Army to end robotic vehicle, aircraft efforts

The Army has informed Congress that it is terminating a robotic vehicle and an unmanned aircraft program that were once part of the Army’s largest modernization effort.

The move, which comes as the Pentagon prepares its 2011 budget request, highlights the Army’s need to pour money into technologies that military planners see as much more necessary to support soldiers deployed to Afghanistan and Iraq.


The cancellation of the unmanned ground and air vehicle programs eviscerates what once was known as the Army’s Future Combat Systems. The once-ambitious $160 billion FCS was envisioned as a series of combat vehicles and unmanned systems linked through a software network, but has been whittled down to a few sensors and small unmanned systems.

The software network is still in development, but congressional sources question its future in light of all the recent cancellations.

The termination decision comes after Pentagon officials tasked the Army with devising a modernization strategy composed of separate programs. The remaining technology development efforts from the FCS era are now referred to as Army Brigade Combat Team Modernization.

The unmanned ground vehicle that was partially terminated is known as MULE, for Multifunction Utility/Logistics and Equipment Countermine and Transport, while the terminated unmanned aerial vehicle is called Fire Scout or Class IV. The MULE program includes three different kinds of vehicles with different capabilities: the countermine, transport and light-assault. The Army only terminated the countermine and transport variants.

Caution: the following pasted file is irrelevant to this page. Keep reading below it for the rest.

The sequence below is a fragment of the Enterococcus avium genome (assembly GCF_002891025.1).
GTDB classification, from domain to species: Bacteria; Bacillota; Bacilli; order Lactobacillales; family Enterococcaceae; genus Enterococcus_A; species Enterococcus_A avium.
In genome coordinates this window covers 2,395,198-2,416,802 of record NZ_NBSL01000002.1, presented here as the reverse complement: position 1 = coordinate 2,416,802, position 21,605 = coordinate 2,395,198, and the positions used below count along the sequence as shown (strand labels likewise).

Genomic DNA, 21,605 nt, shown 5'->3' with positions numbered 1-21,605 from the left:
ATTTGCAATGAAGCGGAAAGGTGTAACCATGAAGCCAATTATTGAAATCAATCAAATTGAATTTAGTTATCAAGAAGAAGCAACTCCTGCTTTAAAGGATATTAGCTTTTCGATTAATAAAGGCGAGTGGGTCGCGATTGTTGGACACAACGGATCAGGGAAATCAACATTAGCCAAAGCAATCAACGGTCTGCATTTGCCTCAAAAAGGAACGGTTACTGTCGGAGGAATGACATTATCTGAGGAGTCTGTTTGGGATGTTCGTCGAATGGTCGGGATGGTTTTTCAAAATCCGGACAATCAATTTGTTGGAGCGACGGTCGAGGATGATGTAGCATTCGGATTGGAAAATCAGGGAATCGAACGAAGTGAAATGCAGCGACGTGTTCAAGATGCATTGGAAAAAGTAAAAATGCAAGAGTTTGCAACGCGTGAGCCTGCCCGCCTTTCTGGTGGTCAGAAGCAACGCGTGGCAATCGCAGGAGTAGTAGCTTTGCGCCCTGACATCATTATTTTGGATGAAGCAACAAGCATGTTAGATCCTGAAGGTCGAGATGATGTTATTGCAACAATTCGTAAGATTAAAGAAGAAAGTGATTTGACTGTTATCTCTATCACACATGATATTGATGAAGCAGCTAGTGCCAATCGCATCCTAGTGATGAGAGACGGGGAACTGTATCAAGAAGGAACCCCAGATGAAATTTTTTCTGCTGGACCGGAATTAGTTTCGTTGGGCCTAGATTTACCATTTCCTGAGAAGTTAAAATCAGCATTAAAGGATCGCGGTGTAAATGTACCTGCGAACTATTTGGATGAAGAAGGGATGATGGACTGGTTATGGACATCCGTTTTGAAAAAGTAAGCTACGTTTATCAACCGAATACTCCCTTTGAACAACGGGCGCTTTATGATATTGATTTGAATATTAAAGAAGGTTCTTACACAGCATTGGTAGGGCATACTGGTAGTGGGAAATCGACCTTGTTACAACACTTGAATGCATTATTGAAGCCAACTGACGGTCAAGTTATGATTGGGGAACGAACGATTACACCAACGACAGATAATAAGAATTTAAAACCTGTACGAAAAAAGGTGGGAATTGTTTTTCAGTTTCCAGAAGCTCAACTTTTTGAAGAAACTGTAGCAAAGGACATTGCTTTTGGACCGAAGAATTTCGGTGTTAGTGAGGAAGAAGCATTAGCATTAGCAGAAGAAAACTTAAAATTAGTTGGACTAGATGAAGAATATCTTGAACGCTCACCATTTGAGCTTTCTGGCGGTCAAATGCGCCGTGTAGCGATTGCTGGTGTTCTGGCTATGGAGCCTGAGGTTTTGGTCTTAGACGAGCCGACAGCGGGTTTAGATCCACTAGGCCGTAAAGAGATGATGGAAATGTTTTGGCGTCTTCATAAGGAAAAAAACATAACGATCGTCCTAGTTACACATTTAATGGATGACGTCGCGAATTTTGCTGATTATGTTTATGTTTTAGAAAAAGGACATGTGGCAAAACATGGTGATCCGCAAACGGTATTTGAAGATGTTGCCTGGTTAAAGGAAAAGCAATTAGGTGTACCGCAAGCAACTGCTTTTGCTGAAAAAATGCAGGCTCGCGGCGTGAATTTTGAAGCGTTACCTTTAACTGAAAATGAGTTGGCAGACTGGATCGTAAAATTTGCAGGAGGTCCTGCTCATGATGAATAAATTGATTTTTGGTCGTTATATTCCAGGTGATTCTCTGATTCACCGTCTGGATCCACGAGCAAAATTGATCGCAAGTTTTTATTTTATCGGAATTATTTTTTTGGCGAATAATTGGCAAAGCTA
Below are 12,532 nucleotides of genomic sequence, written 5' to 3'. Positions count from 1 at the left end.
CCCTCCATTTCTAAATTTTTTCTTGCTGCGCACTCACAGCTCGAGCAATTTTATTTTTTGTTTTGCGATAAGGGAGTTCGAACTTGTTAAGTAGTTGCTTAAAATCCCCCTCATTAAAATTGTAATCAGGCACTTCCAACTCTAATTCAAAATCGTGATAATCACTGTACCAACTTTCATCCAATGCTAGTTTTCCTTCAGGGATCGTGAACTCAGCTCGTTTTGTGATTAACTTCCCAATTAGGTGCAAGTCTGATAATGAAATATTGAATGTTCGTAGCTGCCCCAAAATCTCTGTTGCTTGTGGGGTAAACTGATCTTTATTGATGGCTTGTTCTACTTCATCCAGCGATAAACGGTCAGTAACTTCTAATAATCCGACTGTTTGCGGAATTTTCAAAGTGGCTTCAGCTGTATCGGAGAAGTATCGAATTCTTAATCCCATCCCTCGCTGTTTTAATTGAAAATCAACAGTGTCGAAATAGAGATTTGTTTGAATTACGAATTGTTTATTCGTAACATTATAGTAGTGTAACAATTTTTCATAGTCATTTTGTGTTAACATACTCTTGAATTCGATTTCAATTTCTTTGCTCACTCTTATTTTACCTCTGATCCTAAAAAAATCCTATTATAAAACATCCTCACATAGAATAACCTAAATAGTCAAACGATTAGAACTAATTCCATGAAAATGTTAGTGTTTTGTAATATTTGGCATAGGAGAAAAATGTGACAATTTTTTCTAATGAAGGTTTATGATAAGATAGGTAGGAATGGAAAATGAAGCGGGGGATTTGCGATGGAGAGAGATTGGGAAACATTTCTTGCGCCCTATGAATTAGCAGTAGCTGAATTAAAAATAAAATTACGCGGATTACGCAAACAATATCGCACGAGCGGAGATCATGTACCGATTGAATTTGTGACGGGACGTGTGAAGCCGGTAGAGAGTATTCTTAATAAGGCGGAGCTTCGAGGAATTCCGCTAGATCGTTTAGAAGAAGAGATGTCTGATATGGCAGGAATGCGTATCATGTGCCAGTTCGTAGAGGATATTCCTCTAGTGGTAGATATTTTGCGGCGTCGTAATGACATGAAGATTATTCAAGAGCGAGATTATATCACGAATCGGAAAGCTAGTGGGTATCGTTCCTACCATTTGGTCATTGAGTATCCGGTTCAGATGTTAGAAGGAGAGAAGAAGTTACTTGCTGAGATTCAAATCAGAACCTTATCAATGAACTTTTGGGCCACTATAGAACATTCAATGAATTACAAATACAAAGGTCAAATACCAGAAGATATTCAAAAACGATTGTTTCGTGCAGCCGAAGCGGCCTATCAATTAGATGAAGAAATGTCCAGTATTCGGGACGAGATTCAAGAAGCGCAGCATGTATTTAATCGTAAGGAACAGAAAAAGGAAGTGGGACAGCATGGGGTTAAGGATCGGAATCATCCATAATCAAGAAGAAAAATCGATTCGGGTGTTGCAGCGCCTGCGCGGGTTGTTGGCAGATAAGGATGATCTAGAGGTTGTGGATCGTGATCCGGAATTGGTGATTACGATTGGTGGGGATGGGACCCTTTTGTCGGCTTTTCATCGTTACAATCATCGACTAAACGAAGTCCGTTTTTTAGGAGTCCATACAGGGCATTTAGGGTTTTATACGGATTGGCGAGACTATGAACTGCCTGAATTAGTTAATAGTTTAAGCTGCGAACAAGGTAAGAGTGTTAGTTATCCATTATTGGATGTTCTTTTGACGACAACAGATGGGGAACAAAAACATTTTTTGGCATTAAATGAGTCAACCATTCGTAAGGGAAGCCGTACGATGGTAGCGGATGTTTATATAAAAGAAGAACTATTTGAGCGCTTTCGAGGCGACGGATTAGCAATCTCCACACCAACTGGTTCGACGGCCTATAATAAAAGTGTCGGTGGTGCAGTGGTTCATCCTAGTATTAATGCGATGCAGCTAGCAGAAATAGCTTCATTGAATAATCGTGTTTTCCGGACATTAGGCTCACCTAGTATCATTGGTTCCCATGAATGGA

Lockheed Martin has been developing the MULE, while Northrop Grumman is the contractor for Fire Scout. Northrop Grumman is also building the vertical takeoff and landing unmanned aerial vehicle for the Navy.

Boeing and SAIC were the lead contractors for the now-defunct FCS but have transitioned to the role of prime contractors for the Army Brigade Combat Team Modernization program.

Boeing and SAIC have a number of subcontractors for the various technologies being developed under the program. The MULE and Class IV terminations are at subcontract level.

Defense Secretary Robert Gates announced last April his decision to kill the manned ground vehicle portion of FCS. Gates expressed concerns that the Army had not adequately incorporated in the vehicles’ design lessons learned from the wars in Iraq and Afghanistan. Following Gates’s announcement, Pentagon acquisitions chief Ashton Carter formally ended the FCS program in June and directed the Army to modernize its technology as part of separate programs.

In its termination letters to lawmakers, the Army said that the two MULE variants eliminated "did not meet rapidly changing threats, nor meet the Army’s future mission needs." Instead, the Army will continue the development of the Armed Robotic Vehicle Assault (Light), which will also incorporate the technologies derived from the two other MULE systems.

Regarding the Class IV unmanned aerial system, the Army told lawmakers that an existing program, the Shadow UAV, can meet the Army needs with some technology improvements, instead of investing in the Fire Scout.

"All of these restricting steps are being taken to ensure that the Army does not lose time in providing the best possible advantages to its soldiers while remaining ever fiscally responsible to the American citizen," the Army said in the termination letters to Congress.

Boeing confirmed that it received the terminations of the contracts as well.

"These platforms are currently in System Development and Demonstration as part of the Brigade Combat Team Modernization (BCTM) program. We will now begin notifying those partners and suppliers impacted by the order and initiate the termination proposal process with the Army," Matthew Billingsley, a Boeing spokesman, said in a statement.

This story was updated at 10:48 a.m. on Jan. 13. and 5:28 p.m. on Jan. 14.